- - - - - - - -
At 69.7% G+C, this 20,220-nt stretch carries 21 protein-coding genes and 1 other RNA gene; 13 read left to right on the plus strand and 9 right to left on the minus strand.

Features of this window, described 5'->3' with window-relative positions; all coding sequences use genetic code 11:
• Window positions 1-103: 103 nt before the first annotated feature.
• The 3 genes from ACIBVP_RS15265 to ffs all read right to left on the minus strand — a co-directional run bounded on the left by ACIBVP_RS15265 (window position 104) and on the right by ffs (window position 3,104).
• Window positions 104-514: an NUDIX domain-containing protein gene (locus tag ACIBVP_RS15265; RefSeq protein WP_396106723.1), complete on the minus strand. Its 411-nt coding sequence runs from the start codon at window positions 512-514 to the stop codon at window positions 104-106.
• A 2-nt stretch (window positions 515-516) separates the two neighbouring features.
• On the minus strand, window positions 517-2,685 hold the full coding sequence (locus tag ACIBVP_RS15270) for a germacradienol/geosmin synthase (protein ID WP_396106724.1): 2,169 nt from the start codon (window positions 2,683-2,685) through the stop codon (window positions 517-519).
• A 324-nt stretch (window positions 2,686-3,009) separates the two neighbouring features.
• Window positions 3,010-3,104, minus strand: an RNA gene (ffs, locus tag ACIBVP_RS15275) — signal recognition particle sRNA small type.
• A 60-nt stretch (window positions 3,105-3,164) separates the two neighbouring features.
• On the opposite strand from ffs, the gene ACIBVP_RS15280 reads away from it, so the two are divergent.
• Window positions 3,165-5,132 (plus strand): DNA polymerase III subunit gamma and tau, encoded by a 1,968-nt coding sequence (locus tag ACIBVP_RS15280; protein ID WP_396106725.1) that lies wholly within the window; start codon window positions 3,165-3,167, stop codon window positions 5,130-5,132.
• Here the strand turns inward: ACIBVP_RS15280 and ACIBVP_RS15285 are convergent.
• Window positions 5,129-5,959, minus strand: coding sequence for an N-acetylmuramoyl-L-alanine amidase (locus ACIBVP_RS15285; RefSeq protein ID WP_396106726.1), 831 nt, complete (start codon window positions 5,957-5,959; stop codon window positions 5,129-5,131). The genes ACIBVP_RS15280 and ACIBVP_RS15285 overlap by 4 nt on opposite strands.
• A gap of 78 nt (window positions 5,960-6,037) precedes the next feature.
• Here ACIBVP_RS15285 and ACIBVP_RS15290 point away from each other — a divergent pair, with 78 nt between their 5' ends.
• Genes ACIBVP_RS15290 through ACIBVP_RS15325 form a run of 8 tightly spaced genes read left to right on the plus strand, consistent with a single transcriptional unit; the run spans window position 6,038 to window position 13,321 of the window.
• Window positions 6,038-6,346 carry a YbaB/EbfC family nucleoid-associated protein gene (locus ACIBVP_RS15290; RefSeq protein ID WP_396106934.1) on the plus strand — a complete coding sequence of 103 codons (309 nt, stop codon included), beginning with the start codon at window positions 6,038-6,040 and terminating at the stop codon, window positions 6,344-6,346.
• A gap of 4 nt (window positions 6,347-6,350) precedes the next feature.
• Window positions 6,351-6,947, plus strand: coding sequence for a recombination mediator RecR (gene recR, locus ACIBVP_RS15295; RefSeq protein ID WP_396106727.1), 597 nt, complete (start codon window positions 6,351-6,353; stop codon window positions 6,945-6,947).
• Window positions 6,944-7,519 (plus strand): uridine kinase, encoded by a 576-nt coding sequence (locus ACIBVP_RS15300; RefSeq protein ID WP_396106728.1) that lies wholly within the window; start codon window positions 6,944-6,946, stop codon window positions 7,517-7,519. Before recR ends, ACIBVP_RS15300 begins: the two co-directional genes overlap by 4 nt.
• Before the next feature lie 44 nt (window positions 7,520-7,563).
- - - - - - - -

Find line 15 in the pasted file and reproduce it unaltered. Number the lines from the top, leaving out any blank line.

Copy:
• A gap of 78 nt (window positions 5,960-6,037) precedes the next feature.